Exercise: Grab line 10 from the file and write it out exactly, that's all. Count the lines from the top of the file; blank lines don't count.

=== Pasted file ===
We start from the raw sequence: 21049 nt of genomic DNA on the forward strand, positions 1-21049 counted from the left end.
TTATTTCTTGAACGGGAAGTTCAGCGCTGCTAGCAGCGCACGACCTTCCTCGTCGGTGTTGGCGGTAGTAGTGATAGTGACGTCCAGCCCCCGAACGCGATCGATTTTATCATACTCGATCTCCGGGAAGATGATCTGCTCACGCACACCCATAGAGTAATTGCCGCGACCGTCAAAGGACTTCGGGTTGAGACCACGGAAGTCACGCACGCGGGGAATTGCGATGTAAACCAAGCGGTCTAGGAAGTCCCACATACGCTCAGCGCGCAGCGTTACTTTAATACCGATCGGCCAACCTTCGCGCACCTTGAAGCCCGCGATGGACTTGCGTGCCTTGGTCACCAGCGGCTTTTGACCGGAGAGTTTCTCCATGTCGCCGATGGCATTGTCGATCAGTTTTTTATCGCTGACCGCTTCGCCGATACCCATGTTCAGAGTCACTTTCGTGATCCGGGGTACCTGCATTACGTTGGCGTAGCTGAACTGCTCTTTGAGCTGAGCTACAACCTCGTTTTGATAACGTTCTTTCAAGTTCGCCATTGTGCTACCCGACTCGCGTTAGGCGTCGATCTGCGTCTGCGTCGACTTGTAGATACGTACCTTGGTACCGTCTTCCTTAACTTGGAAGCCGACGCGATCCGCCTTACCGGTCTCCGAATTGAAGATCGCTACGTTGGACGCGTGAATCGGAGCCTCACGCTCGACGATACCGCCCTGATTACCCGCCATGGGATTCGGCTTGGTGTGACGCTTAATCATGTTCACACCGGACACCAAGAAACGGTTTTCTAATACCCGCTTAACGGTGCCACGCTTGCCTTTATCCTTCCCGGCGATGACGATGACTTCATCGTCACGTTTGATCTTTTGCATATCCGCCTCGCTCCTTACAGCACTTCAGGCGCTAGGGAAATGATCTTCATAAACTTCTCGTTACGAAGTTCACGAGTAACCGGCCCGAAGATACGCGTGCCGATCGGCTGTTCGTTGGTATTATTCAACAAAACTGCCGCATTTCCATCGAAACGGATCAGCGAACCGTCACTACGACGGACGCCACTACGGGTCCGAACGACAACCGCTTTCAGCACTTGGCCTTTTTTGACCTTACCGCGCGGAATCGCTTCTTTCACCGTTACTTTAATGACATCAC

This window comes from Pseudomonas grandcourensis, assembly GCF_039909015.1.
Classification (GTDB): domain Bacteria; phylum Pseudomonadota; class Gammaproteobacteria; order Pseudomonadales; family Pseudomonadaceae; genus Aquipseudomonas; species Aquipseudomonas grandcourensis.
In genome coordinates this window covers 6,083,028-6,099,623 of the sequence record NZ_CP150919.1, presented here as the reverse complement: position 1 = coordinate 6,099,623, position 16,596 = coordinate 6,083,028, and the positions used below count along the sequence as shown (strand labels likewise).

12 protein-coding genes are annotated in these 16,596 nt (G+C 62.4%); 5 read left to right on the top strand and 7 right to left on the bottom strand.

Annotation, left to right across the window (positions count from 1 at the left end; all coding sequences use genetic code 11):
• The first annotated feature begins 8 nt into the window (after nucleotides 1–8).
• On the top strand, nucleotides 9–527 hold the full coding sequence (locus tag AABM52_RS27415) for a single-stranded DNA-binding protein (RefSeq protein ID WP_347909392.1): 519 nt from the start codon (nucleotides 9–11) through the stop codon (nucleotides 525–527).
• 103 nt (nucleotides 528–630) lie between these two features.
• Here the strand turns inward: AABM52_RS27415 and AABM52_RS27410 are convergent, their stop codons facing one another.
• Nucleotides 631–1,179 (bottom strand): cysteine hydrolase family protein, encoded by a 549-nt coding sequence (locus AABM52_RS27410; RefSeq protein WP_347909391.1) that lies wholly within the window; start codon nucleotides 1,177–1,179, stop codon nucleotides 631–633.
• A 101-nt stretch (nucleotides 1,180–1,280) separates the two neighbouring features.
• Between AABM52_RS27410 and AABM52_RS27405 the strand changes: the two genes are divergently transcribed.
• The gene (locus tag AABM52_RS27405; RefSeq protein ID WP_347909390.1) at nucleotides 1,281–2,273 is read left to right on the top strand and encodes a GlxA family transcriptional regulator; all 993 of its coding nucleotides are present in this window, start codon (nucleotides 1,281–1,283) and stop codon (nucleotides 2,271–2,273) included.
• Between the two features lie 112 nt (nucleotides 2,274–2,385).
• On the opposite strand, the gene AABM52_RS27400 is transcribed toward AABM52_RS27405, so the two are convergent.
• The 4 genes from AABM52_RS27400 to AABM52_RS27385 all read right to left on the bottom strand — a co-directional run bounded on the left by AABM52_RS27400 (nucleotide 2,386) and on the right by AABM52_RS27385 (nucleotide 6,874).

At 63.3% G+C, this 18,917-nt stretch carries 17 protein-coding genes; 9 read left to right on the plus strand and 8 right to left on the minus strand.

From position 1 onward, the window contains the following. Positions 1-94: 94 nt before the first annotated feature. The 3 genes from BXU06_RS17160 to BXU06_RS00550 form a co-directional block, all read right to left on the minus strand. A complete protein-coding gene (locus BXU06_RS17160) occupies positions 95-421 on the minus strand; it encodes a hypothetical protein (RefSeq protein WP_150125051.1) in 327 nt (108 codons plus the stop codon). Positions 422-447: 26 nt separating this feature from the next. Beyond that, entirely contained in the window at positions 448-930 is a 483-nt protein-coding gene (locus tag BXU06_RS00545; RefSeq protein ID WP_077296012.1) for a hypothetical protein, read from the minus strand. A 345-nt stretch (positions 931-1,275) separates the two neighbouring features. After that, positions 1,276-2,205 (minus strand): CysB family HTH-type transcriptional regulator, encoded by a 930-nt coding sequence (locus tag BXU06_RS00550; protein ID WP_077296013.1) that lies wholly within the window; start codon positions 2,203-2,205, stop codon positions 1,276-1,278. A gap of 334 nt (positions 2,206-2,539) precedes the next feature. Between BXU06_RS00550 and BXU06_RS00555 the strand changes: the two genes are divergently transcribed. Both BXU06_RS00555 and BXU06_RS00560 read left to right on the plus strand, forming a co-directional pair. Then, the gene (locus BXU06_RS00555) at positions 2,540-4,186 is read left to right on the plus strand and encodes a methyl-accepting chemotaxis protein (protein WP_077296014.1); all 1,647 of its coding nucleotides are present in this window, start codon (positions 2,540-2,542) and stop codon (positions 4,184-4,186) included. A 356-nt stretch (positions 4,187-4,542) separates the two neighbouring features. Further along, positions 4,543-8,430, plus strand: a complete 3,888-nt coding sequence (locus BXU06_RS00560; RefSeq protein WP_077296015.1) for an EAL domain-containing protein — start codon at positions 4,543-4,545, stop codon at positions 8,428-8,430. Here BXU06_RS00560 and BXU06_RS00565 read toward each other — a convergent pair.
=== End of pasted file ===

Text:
• 103 nt (nucleotides 528–630) lie between these two features.